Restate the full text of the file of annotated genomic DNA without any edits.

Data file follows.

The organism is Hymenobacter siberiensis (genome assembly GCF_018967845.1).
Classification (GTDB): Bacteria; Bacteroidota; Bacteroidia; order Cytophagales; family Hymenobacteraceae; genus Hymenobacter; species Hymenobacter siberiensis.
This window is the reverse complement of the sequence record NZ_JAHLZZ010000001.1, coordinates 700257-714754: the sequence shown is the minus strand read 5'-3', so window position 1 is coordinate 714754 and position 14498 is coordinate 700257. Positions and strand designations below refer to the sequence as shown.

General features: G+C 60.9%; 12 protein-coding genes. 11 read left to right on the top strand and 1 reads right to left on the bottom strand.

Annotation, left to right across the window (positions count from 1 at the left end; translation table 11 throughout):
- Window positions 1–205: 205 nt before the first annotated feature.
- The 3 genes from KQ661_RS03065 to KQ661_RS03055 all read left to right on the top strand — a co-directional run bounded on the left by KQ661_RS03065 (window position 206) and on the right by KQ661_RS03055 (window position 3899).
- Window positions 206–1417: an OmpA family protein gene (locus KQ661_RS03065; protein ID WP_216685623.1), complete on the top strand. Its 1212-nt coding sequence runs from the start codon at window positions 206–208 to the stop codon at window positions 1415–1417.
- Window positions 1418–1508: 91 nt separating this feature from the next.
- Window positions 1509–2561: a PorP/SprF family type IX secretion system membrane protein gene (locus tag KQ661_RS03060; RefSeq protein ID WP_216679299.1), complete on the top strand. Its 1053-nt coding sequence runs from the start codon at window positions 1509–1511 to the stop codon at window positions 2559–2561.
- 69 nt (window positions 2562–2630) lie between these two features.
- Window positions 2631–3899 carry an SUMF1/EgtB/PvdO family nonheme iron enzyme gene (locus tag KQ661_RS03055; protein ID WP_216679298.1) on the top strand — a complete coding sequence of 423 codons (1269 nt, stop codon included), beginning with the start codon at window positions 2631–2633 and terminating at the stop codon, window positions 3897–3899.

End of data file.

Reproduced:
The organism is Hymenobacter siberiensis (genome assembly GCF_018967845.1).
Classification (GTDB): Bacteria; Bacteroidota; Bacteroidia; order Cytophagales; family Hymenobacteraceae; genus Hymenobacter; species Hymenobacter siberiensis.
This window is the reverse complement of the sequence record NZ_JAHLZZ010000001.1, coordinates 700257-714754: the sequence shown is the minus strand read 5'-3', so window position 1 is coordinate 714754 and position 14498 is coordinate 700257. Positions and strand designations below refer to the sequence as shown.

General features: G+C 60.9%; 12 protein-coding genes. 11 read left to right on the top strand and 1 reads right to left on the bottom strand.

Annotation, left to right across the window (positions count from 1 at the left end; translation table 11 throughout):
- Window positions 1–205: 205 nt before the first annotated feature.
- The 3 genes from KQ661_RS03065 to KQ661_RS03055 all read left to right on the top strand — a co-directional run bounded on the left by KQ661_RS03065 (window position 206) and on the right by KQ661_RS03055 (window position 3899).
- Window positions 206–1417: an OmpA family protein gene (locus KQ661_RS03065; protein ID WP_216685623.1), complete on the top strand. Its 1212-nt coding sequence runs from the start codon at window positions 206–208 to the stop codon at window positions 1415–1417.
- Window positions 1418–1508: 91 nt separating this feature from the next.
- Window positions 1509–2561: a PorP/SprF family type IX secretion system membrane protein gene (locus tag KQ661_RS03060; RefSeq protein ID WP_216679299.1), complete on the top strand. Its 1053-nt coding sequence runs from the start codon at window positions 1509–1511 to the stop codon at window positions 2559–2561.
- 69 nt (window positions 2562–2630) lie between these two features.
- Window positions 2631–3899 carry an SUMF1/EgtB/PvdO family nonheme iron enzyme gene (locus tag KQ661_RS03055; protein ID WP_216679298.1) on the top strand — a complete coding sequence of 423 codons (1269 nt, stop codon included), beginning with the start codon at window positions 2631–2633 and terminating at the stop codon, window positions 3897–3899.